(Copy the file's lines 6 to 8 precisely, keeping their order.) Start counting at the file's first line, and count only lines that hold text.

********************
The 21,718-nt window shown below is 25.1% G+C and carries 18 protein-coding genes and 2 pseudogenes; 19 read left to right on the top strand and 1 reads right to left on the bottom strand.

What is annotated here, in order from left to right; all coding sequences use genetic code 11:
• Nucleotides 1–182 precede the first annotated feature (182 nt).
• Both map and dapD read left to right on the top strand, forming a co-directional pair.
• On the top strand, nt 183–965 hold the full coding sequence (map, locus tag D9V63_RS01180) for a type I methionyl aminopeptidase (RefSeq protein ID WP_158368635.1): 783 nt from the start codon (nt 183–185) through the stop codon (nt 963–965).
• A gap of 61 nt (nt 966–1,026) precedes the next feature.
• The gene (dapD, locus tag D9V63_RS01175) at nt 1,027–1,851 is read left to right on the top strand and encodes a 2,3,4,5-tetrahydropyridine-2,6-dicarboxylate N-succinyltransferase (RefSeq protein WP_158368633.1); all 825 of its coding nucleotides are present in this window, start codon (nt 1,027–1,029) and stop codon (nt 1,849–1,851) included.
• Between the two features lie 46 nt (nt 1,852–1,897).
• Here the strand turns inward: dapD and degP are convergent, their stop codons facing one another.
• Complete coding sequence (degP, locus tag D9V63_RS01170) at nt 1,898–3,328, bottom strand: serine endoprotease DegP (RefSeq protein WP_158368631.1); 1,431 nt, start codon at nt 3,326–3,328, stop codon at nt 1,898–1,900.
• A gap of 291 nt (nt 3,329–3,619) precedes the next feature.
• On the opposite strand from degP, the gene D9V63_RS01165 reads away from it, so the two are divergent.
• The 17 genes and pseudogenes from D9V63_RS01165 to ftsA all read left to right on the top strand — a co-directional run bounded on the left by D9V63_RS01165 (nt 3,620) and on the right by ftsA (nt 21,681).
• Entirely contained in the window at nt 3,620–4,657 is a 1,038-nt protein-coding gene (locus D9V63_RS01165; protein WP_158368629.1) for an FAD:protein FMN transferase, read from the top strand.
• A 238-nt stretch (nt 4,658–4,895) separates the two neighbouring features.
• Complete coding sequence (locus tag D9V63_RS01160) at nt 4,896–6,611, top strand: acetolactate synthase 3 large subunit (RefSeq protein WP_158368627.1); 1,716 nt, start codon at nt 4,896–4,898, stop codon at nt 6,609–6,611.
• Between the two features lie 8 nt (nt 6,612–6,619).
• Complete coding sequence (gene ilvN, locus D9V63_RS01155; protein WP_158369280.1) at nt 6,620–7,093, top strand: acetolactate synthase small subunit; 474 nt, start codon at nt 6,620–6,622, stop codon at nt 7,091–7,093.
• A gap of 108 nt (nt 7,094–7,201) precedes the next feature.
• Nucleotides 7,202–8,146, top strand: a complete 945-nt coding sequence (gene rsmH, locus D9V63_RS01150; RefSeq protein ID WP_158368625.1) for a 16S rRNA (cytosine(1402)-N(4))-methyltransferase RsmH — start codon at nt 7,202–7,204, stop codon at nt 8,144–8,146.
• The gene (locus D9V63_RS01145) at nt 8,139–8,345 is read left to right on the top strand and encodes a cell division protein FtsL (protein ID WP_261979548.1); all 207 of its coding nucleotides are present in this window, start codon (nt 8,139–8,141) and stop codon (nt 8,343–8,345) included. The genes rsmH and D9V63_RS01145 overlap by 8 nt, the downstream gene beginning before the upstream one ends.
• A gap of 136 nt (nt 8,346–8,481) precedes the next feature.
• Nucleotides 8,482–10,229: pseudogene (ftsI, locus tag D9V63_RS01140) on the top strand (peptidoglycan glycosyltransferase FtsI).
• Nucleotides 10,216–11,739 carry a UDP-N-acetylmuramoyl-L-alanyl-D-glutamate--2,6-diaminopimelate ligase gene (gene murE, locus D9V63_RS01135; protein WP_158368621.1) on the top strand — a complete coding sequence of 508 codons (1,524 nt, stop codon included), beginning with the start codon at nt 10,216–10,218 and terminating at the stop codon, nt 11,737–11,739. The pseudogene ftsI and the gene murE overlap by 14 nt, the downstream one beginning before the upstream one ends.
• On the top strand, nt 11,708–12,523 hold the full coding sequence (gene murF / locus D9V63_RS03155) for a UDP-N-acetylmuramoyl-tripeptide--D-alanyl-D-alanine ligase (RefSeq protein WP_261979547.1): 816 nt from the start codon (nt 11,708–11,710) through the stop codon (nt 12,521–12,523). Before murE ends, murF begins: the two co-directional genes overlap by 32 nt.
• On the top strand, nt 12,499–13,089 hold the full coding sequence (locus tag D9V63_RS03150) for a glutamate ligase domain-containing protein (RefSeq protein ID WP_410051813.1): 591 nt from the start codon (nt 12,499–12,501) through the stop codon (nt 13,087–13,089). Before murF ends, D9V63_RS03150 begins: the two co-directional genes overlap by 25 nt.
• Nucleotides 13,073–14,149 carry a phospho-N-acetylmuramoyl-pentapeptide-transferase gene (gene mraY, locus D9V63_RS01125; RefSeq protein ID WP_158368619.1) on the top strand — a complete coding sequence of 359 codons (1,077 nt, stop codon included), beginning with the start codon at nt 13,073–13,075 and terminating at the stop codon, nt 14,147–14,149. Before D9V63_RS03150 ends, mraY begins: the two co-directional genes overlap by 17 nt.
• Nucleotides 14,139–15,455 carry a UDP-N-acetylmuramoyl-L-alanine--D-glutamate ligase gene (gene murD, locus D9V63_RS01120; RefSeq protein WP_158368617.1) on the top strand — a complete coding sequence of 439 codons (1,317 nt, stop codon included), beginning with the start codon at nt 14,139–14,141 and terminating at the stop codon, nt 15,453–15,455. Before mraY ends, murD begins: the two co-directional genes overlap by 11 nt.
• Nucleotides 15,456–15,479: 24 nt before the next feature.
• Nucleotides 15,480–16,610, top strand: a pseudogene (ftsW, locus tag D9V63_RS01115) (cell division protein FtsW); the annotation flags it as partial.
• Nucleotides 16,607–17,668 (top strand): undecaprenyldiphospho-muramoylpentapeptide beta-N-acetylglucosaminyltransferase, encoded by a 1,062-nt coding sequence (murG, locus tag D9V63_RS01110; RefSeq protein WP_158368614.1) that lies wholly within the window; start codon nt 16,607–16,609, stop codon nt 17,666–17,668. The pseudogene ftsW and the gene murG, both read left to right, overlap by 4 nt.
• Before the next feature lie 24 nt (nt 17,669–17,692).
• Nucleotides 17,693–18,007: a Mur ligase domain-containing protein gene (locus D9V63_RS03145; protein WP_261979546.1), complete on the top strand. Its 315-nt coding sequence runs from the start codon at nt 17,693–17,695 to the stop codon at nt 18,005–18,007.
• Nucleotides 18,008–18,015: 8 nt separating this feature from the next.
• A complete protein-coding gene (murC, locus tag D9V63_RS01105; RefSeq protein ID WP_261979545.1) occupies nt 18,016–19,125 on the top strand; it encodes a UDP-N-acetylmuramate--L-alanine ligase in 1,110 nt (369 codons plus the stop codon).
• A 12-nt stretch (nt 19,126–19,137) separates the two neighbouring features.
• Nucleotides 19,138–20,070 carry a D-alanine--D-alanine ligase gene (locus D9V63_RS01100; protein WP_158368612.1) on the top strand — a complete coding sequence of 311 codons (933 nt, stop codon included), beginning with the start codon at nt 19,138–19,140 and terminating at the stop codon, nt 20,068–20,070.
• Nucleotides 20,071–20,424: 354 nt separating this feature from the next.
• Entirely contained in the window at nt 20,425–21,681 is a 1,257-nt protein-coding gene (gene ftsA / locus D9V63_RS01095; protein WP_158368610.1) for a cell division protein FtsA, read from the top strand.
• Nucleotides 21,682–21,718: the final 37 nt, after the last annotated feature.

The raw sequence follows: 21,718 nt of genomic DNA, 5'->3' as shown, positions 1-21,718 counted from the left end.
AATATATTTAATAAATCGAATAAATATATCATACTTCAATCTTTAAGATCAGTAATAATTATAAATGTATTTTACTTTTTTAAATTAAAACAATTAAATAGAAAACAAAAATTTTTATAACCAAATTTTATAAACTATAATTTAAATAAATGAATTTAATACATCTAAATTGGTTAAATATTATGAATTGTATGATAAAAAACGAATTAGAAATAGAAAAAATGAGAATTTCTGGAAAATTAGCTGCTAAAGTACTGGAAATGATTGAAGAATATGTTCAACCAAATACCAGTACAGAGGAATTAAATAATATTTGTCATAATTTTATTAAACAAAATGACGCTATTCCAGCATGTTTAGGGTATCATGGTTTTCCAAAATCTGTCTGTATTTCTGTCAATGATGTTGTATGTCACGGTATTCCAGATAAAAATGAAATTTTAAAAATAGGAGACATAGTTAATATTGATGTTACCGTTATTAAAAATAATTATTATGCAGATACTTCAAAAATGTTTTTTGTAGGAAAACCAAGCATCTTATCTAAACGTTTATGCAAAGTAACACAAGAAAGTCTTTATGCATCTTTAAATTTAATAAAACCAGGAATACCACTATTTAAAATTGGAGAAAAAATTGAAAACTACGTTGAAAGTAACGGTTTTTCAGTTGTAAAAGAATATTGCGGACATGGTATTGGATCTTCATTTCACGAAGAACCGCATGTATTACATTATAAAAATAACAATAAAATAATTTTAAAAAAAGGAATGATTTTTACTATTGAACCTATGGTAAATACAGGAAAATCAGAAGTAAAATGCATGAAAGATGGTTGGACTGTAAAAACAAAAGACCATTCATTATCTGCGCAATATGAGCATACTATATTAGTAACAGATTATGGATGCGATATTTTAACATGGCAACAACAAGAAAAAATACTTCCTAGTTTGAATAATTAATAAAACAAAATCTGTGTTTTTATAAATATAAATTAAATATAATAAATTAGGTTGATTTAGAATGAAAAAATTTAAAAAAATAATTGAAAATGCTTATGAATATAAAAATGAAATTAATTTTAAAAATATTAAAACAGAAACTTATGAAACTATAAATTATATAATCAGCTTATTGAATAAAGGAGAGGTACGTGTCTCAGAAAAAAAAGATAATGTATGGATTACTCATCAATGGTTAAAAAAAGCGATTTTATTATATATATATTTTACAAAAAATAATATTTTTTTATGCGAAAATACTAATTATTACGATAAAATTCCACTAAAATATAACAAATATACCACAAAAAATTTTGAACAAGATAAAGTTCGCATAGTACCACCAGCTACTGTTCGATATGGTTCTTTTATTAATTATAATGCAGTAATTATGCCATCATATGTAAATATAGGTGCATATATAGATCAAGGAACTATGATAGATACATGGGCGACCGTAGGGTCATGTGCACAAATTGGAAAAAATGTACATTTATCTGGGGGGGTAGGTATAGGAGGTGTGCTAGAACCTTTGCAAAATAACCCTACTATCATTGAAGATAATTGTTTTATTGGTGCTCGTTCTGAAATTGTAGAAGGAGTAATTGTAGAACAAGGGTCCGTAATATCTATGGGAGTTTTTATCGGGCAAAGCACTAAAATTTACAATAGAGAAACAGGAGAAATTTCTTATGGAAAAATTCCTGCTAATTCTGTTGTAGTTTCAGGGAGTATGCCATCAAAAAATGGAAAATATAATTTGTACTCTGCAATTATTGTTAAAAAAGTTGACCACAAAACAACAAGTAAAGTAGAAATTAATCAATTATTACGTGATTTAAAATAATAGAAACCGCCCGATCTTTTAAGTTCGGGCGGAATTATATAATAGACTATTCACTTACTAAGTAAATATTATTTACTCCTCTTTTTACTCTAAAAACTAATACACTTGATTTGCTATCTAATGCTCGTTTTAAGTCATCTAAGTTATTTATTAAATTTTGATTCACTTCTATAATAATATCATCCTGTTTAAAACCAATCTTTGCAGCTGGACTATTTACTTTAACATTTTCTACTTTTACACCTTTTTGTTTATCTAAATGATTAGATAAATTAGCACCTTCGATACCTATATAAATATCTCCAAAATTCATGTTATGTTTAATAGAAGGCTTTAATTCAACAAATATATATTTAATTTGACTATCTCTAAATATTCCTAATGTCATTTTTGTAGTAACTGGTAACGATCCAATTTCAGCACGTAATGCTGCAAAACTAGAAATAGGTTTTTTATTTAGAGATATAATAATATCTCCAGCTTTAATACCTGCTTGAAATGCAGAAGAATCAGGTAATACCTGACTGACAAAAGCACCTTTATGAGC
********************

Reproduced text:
• A gap of 61 nt (nt 966–1,026) precedes the next feature.
• The gene (dapD, locus tag D9V63_RS01175) at nt 1,027–1,851 is read left to right on the top strand and encodes a 2,3,4,5-tetrahydropyridine-2,6-dicarboxylate N-succinyltransferase (RefSeq protein WP_158368633.1); all 825 of its coding nucleotides are present in this window, start codon (nt 1,027–1,029) and stop codon (nt 1,849–1,851) included.
• Between the two features lie 46 nt (nt 1,852–1,897).